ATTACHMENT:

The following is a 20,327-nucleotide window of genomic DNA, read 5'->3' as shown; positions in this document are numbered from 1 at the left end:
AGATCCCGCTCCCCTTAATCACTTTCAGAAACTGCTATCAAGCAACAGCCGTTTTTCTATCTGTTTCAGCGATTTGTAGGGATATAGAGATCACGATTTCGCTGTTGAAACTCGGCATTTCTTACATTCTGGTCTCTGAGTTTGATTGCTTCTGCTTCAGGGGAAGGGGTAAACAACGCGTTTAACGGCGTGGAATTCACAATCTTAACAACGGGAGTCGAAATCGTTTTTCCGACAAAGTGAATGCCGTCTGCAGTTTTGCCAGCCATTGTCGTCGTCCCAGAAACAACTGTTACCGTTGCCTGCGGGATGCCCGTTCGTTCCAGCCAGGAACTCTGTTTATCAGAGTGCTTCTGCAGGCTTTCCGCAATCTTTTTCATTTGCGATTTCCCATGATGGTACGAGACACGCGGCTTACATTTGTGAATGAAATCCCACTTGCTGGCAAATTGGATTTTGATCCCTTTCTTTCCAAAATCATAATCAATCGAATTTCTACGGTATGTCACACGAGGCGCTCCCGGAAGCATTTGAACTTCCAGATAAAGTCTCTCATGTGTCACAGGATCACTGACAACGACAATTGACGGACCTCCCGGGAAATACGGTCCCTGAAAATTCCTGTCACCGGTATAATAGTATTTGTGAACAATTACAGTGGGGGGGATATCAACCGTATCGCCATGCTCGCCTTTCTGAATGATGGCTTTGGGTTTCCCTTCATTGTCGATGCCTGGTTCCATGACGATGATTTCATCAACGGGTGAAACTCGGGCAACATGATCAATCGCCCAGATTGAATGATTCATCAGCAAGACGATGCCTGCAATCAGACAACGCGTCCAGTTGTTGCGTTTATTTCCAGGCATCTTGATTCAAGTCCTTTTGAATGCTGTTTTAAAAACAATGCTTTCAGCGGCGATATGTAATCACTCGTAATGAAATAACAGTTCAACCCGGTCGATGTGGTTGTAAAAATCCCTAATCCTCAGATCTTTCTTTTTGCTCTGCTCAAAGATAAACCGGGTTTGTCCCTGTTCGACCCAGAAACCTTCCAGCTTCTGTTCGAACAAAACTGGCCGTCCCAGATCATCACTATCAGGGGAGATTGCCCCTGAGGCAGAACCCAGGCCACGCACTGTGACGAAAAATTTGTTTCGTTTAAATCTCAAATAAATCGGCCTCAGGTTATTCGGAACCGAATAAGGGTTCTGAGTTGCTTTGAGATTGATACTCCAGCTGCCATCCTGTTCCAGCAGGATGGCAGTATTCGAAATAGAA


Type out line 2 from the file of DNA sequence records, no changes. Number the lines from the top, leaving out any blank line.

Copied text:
AGATCCCGCTCCCCTTAATCACTTTCAGAAACTGCTATCAAGCAACAGCCGTTTTTCTATCTGTTTCAGCGATTTGTAGGGATATAGAGATCACGATTTCGCTGTTGAAACTCGGCATTTCTTACATTCTGGTCTCTGAGTTTGATTGCTTCTGCTTCAGGGGAAGGGGTAAACAACGCGTTTAACGGCGTGGAATTCACAATCTTAACAACGGGAGTCGAAATCGTTTTTCCGACAAAGTGAATGCCGTCTGCAGTTTTGCCAGCCATTGTCGTCGTCCCAGAAACAACTGTTACCGTTGCCTGCGGGATGCCCGTTCGTTCCAGCCAGGAACTCTGTTTATCAGAGTGCTTCTGCAGGCTTTCCGCAATCTTTTTCATTTGCGATTTCCCATGATGGTACGAGACACGCGGCTTACATTTGTGAATGAAATCCCACTTGCTGGCAAATTGGATTTTGATCCCTTTCTTTCCAAAATCATAATCAATCGAATTTCTACGGTATGTCACACGAGGCGCTCCCGGAAGCATTTGAACTTCCAGATAAAGTCTCTCATGTGTCACAGGATCACTGACAACGACAATTGACGGACCTCCCGGGAAATACGGTCCCTGAAAATTCCTGTCACCGGTATAATAGTATTTGTGAACAATTACAGTGGGGGGGATATCAACCGTATCGCCATGCTCGCCTTTCTGAATGATGGCTTTGGGTTTCCCTTCATTGTCGATGCCTGGTTCCATGACGATGATTTCATCAACGGGTGAAACTCGGGCAACATGATCAATCGCCCAGATTGAATGATTCATCAGCAAGACGATGCCTGCAATCAGACAACGCGTCCAGTTGTTGCGTTTATTTCCAGGCATCTTGATTCAAGTCCTTTTGAATGCTGTTTTAAAAACAATGCTTTCAGCGGCGATATGTAATCACTCGTAATGAAATAACAGTTCAACCCGGTCGATGTGGTTGTAAAAATCCCTAATCCTCAGATCTTTCTTTTTGCTCTGCTCAAAGATAAACCGGGTTTGTCCCTGTTCGACCCAGAAACCTTCCAGCTTCTGTTCGAACAAAACTGGCCGTCCCAGATCATCACTATCAGGGGAGATTGCCCCTGAGGCAGAACCCAGGCCACGCACTGTGACGAAAAATTTGTTTCGTTTAAATCTCAAATAAATCGGCCTCAGGTTATTCGGAACCGAATAAGGGTTCTGAGTTGCTTTGAGATTGATACTCCAGCTGCCATCCTGTTCCAGCAGGATGGCAGTATTCGAAATAGAA